Recently, I was thinking about self talk, or, literally, the act of talking out loud to oneself, and decided finally, even though I suspected it all along, that it is a necessary and healthful behavior. I mean, what’s the signature feature of Shakespeare’s soliloquies? To me, the key feature of a Shakespeare soliloquy, beyond the fact that the character is talking out loud to themselves, is honesty. And I thought to myself, and maybe I even said it out loud to myself, that if one could overhear another real human being talking to themselves, this would be one of the most intimate of experiences. It would be, for that moment, just as we can in one of Shakespeare’s soliloquies, as if we were reading someone’s mind. And then I wished that, as a child, whenever I used to overhear my mother talking to herself in the other room, that I would have listened more closely. And then I’ve been thinking a lot, because I’ve been teaching it, of Rosencrantz and Guildenstern Are Dead, in which Guidenstern says, “A man talking sense to himself is no madder than a man talking nonsense not to himself.” Truer words were never spoken. I would amend that statement, though, by replacing “no madder” with “infinitely wiser.”
Sorry for the long preamble, but it all leads to today’s prompt from napowrimo, which is to write a dialogue poem between two of your identities, one that makes you feel powerful, and another that makes you feel vulnerable. I’ll begin with the list I made of my various identities, in no particular order.
avid music fan
And here’s the poem between the powerful and the vulnerable, essentially, between the teacher and everybody else on the above list. Maybe because it is the way I usually structure my own self talk, I’ve chosen the second person pronoun. Is this a paradox? This turned out to be more like one voice talking to the two sides, than the two sides talking to each other. A dialogue, nevertheless.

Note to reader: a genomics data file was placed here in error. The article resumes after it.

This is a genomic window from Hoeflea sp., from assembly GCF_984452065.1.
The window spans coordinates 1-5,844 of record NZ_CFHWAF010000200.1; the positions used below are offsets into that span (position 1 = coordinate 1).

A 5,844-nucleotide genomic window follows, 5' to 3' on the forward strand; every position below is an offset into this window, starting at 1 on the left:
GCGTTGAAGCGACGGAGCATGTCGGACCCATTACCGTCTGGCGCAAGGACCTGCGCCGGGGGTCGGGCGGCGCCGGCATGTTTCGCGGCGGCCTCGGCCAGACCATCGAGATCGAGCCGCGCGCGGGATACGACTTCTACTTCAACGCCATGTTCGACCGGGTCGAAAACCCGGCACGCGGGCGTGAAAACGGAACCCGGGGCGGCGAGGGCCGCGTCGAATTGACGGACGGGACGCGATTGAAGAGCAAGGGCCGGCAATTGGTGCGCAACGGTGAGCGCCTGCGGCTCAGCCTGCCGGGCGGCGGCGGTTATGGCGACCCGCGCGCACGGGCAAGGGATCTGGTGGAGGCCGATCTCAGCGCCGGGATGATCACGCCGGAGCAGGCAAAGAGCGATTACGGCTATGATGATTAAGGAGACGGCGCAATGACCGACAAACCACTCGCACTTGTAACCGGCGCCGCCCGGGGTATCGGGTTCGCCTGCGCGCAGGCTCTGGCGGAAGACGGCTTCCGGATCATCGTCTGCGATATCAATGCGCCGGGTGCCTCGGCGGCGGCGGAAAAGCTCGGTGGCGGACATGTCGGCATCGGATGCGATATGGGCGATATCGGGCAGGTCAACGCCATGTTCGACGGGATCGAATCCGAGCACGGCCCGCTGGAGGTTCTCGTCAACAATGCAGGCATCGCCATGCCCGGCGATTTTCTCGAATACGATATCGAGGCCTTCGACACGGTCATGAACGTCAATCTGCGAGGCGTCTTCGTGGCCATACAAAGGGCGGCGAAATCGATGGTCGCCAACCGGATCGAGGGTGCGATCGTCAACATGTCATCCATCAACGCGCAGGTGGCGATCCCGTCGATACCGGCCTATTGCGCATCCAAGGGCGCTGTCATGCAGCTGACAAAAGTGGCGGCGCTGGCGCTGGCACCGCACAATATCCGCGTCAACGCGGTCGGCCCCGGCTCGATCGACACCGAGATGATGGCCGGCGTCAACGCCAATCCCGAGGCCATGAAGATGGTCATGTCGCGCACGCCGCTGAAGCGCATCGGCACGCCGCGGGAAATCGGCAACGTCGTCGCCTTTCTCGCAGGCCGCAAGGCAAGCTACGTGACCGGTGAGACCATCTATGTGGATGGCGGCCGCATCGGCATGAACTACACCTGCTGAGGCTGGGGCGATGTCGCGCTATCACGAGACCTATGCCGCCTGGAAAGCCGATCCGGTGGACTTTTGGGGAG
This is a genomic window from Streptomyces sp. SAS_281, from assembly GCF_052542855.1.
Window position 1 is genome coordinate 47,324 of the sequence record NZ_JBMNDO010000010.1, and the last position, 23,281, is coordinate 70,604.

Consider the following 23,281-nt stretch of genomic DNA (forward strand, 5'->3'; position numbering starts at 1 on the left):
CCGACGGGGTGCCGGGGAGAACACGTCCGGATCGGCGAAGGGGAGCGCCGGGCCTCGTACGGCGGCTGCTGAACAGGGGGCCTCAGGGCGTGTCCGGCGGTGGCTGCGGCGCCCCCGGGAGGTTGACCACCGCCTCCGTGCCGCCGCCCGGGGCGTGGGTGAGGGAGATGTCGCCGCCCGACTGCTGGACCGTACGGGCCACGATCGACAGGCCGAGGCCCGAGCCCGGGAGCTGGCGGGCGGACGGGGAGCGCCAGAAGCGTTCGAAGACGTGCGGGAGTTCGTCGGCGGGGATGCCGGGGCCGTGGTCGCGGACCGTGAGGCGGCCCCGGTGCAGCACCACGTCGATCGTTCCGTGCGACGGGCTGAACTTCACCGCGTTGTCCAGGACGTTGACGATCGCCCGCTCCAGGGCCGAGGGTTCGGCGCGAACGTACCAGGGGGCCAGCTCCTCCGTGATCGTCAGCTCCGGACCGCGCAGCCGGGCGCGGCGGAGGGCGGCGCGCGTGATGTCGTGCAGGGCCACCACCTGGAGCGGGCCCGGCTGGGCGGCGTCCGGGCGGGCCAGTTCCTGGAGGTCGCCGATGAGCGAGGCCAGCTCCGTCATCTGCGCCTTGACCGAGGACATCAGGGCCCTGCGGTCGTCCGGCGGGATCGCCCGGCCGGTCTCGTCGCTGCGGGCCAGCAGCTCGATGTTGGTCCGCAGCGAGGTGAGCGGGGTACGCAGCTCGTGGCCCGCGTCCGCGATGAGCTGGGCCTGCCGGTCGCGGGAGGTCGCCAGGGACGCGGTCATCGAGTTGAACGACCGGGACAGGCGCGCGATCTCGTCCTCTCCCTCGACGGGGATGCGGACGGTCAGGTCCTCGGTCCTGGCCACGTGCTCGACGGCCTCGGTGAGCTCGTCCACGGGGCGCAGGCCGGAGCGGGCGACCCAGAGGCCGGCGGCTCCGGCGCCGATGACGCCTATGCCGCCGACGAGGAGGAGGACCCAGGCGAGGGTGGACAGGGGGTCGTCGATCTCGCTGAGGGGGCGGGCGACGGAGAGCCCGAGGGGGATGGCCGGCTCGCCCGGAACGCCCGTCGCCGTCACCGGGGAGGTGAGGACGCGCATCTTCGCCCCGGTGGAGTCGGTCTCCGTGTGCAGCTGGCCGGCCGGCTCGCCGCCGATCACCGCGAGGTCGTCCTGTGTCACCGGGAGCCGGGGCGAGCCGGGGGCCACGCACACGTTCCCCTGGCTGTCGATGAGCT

Two Sides (a Dialogue with Self)
You are doing good work
in the lives of young people.
You know, that even though
what you taught might not
stick with them forever,
how you taught will, and
more profoundly, perhaps,
how you treated them. And,
to your credit, mostly, as far
as humanly possible, you
have treated them well,
and you have presented
to them your authentic self.
That’s all very well and good,
but you also know that in your
capacity as a public servant
you have hidden away a great
deal about who you are. To a
certain extent, professionally
speaking, this is necessary, but
on the other hand, it sometimes
feels like a betrayal, doesn’t it?
Even though you know that
your politics, your philosophy,
your artistic aesthetics, interests,
your deepest beliefs and proclivities
have no place in the classroom,
you sometimes wish that they did.
But you do feel authentic there
because, again, you know that
to be authentic does not mean
that you must be all-revealing.
That guy in the classroom is
the real you, but only part of the
real you, and there’s nothing
wrong with that, is there?
No, but you still long, don’t you,
to have a place, a sphere, a community
with which you can be fully
who you are in every moment.
You doubt sometimes that this
is even a possibility.
Ah, so this is not just a struggle
in the classroom, is it?
It’s everywhere. In every sphere,
it’s a balancing act, as a husband,
a father, a friend, a member of
a community. To be known–
one of the great projects of a
conscious life, of an authentic life,
remains elusive, slippery.
But worth it, my friend.